curtis_bonnie_2017Bonnie Curtis

Bonnie Curtis got her start in the film business as Steven Spielberg’s assistant, embarking on what would become a 15-year professional relationship with the acclaimed director. Curtis transitioned into a producing role, and her credits during this time include Saving Private Ryan, A.I. Artificial Intelligence, and Minority Report.

Curtis then made the jump to independent features and produced The Chumscrubber before joining partner Julie Lynn and Mockingbird Pictures to produce Albert Nobbs in 2009. Since then, Lynn and Curtis have gone on to produce seven films together, including Arie Posin’s The Face of Love (Annette Benning, Ed Harris), Victor Levin’s 5 to 7 (Anton Yelchin, Berenice Marlohe) and Rodrigo Garcia’s Last Days in the Desert (Ewan McGregor).

This year has seen the release of four of Curtis’ films: In March 2017, Sony released the Skydance Media film Life (Jake Gyllenhaal, Rebecca Ferguson, Ryan Reynolds), which Lynn and Curtis produced alongside David Ellison and Dana Goldberg. One month later, The Orchard released Rob Spera’s The Sweet Life (Chris Messina, Abigail Spencer), and in May 2017, IFC released Robin Swicord’s Wakefield (Bryan Cranston, Jennifer Garner). In July 2017, Netflix released Marti Noxon’s feature directorial debut To the Bone (Lily Collins, Carrie Preston, Keanu Reeves).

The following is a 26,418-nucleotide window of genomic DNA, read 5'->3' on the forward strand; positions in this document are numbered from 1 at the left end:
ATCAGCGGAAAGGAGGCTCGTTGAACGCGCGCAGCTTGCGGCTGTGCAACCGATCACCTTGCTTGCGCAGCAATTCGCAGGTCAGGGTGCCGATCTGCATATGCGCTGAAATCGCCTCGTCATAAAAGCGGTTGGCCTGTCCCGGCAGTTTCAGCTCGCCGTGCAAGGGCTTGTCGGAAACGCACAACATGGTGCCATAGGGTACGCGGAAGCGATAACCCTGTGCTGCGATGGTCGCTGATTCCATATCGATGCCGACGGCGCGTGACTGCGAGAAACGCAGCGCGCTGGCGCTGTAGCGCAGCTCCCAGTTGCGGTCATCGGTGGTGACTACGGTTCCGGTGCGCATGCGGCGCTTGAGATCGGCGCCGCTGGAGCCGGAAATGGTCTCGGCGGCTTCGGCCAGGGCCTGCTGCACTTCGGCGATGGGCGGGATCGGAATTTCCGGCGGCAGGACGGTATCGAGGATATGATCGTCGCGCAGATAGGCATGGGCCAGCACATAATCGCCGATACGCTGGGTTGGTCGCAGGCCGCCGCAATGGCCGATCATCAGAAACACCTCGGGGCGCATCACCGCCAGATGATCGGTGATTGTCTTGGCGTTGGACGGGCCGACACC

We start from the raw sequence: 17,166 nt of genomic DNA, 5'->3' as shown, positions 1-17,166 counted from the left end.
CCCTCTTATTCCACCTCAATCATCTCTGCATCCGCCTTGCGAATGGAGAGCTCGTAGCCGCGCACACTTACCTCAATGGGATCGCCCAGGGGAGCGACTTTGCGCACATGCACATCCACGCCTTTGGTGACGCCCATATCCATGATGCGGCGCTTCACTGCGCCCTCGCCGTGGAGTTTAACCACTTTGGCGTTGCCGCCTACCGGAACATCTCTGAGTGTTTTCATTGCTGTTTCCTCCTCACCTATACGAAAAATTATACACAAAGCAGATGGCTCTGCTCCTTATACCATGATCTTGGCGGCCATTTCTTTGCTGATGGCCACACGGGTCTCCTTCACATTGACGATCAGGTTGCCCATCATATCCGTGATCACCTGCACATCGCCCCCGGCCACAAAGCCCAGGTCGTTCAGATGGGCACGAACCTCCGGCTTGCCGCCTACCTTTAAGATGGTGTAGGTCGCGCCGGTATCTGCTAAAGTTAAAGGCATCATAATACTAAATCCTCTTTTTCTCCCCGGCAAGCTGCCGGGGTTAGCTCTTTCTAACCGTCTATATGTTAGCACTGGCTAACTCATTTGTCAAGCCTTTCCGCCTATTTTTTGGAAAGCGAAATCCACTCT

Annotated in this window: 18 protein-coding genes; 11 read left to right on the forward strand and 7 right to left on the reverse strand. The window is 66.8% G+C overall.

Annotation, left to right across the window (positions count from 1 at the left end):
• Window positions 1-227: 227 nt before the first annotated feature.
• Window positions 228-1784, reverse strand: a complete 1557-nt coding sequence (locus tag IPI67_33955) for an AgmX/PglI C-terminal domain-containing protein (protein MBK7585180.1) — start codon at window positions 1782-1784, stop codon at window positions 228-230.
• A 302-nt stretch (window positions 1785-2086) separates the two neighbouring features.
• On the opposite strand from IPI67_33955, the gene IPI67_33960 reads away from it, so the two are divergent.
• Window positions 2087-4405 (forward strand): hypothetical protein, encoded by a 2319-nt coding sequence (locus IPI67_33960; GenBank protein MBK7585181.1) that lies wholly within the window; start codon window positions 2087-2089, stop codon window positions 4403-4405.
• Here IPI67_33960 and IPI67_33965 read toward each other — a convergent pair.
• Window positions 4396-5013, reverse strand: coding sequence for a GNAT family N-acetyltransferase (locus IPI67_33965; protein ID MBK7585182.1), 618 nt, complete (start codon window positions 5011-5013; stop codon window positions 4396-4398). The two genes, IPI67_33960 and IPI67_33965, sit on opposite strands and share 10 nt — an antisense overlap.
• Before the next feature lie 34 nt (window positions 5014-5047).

Currently, Curtis and Lynn are executive producing the television show “Dietland,” an adaptation of the novel by the same name by creator and showrunner Marti Noxon. The show is a production of Skydance Media and AMC.

Mockingbird films have played at some the most respected festivals in the world, including Sundance, Telluride, Toronto and San Sebastian. In addition, Curtis has won many awards and accolades over the years, including the prestigious Producer of the Year award from the Producers Guild of America for her work on Saving Private Ryan. She lives in Los Angeles with her family.

Session

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Solving the Financial Puzzle: Where and How to Find the Money You Need, sponsored by Entertainment Partners

Financing comes in all shapes and sizes and the challenge of finding the right balance of funds often delays the start of production—sometimes indefinitely. Listen to filmmakers who have successfully cracked the code, and hear how they used varying combinations of equity, gap and mezzanine financing, as well as pre-sales, tax incentives and/or foreign subsidies to address their budgetary needs. We'll also discuss best practices to employ and mark some of the key pitfalls to avoid.